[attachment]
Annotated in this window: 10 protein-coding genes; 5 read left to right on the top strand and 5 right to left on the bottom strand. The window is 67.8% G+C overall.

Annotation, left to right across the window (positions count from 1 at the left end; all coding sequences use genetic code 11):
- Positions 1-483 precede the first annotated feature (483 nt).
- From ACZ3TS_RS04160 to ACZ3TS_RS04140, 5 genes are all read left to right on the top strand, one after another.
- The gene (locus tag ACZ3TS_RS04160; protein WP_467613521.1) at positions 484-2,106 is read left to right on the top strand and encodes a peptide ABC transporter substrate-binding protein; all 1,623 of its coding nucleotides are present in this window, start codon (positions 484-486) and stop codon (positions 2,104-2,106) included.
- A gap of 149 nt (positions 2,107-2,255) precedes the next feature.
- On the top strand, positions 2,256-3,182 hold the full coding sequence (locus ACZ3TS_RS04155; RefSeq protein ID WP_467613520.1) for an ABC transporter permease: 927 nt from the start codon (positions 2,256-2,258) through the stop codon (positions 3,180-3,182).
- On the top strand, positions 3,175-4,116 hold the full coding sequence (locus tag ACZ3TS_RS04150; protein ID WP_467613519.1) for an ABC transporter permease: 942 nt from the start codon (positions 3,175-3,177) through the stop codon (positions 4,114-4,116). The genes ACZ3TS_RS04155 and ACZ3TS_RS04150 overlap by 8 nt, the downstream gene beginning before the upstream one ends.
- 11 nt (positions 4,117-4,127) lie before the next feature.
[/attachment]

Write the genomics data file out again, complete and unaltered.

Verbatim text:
Annotated in this window: 10 protein-coding genes; 5 read left to right on the top strand and 5 right to left on the bottom strand. The window is 67.8% G+C overall.

Annotation, left to right across the window (positions count from 1 at the left end; all coding sequences use genetic code 11):
- Positions 1-483 precede the first annotated feature (483 nt).
- From ACZ3TS_RS04160 to ACZ3TS_RS04140, 5 genes are all read left to right on the top strand, one after another.
- The gene (locus tag ACZ3TS_RS04160; protein WP_467613521.1) at positions 484-2,106 is read left to right on the top strand and encodes a peptide ABC transporter substrate-binding protein; all 1,623 of its coding nucleotides are present in this window, start codon (positions 484-486) and stop codon (positions 2,104-2,106) included.
- A gap of 149 nt (positions 2,107-2,255) precedes the next feature.
- On the top strand, positions 2,256-3,182 hold the full coding sequence (locus ACZ3TS_RS04155; RefSeq protein ID WP_467613520.1) for an ABC transporter permease: 927 nt from the start codon (positions 2,256-2,258) through the stop codon (positions 3,180-3,182).
- On the top strand, positions 3,175-4,116 hold the full coding sequence (locus tag ACZ3TS_RS04150; protein ID WP_467613519.1) for an ABC transporter permease: 942 nt from the start codon (positions 3,175-3,177) through the stop codon (positions 4,114-4,116). The genes ACZ3TS_RS04155 and ACZ3TS_RS04150 overlap by 8 nt, the downstream gene beginning before the upstream one ends.
- 11 nt (positions 4,117-4,127) lie before the next feature.